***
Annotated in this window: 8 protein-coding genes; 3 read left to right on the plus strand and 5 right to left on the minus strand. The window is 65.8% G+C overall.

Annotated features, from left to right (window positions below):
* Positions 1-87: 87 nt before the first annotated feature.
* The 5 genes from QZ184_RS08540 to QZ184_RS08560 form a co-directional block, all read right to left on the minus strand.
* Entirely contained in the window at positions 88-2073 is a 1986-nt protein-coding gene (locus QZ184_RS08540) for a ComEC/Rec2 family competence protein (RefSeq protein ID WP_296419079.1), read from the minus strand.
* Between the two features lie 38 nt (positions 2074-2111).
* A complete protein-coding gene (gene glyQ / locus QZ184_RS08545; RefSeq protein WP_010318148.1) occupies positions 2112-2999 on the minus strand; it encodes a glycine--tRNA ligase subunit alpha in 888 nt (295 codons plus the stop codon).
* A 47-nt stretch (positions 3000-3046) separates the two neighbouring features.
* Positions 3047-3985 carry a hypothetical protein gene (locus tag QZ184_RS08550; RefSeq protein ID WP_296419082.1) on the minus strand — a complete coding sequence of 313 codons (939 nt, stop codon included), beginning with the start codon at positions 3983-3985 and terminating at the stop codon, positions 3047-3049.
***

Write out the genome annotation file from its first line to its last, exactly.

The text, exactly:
Annotated in this window: 8 protein-coding genes; 3 read left to right on the plus strand and 5 right to left on the minus strand. The window is 65.8% G+C overall.

Annotated features, from left to right (window positions below):
* Positions 1-87: 87 nt before the first annotated feature.
* The 5 genes from QZ184_RS08540 to QZ184_RS08560 form a co-directional block, all read right to left on the minus strand.
* Entirely contained in the window at positions 88-2073 is a 1986-nt protein-coding gene (locus QZ184_RS08540) for a ComEC/Rec2 family competence protein (RefSeq protein ID WP_296419079.1), read from the minus strand.
* Between the two features lie 38 nt (positions 2074-2111).
* A complete protein-coding gene (gene glyQ / locus QZ184_RS08545; RefSeq protein WP_010318148.1) occupies positions 2112-2999 on the minus strand; it encodes a glycine--tRNA ligase subunit alpha in 888 nt (295 codons plus the stop codon).
* A 47-nt stretch (positions 3000-3046) separates the two neighbouring features.
* Positions 3047-3985 carry a hypothetical protein gene (locus tag QZ184_RS08550; RefSeq protein ID WP_296419082.1) on the minus strand — a complete coding sequence of 313 codons (939 nt, stop codon included), beginning with the start codon at positions 3983-3985 and terminating at the stop codon, positions 3047-3049.